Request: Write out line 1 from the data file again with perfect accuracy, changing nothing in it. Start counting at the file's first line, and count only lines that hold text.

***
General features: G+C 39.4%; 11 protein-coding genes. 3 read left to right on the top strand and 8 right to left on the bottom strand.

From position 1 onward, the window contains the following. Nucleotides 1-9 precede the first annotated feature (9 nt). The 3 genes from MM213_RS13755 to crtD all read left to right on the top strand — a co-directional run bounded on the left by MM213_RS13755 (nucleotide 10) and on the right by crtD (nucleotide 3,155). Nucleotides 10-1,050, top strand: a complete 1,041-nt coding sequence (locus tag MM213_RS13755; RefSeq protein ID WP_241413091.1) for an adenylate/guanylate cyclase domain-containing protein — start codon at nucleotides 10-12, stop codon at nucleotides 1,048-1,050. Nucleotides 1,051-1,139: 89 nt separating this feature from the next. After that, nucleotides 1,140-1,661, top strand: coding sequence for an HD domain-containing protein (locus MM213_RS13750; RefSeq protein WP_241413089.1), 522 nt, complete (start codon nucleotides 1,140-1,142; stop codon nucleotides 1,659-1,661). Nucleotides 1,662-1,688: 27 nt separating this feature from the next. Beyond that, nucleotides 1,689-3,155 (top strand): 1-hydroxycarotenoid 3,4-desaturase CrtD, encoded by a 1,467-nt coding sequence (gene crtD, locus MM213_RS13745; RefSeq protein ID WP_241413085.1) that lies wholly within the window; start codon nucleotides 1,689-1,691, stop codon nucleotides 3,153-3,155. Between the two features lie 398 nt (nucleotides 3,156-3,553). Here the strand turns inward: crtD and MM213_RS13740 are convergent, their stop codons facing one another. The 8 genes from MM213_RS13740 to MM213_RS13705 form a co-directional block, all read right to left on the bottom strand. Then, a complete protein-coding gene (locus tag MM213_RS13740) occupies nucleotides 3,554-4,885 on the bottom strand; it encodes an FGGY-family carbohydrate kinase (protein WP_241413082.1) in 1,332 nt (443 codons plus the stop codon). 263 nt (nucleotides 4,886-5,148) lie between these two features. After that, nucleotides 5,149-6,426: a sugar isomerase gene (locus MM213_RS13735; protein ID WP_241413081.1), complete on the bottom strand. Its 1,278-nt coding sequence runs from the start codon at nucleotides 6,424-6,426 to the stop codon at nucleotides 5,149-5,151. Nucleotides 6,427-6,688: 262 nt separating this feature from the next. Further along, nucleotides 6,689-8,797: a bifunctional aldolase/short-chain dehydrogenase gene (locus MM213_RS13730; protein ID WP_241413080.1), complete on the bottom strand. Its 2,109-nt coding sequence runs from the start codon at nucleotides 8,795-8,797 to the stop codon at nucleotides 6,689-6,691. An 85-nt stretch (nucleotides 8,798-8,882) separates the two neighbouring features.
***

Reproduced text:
General features: G+C 39.4%; 11 protein-coding genes. 3 read left to right on the top strand and 8 right to left on the bottom strand.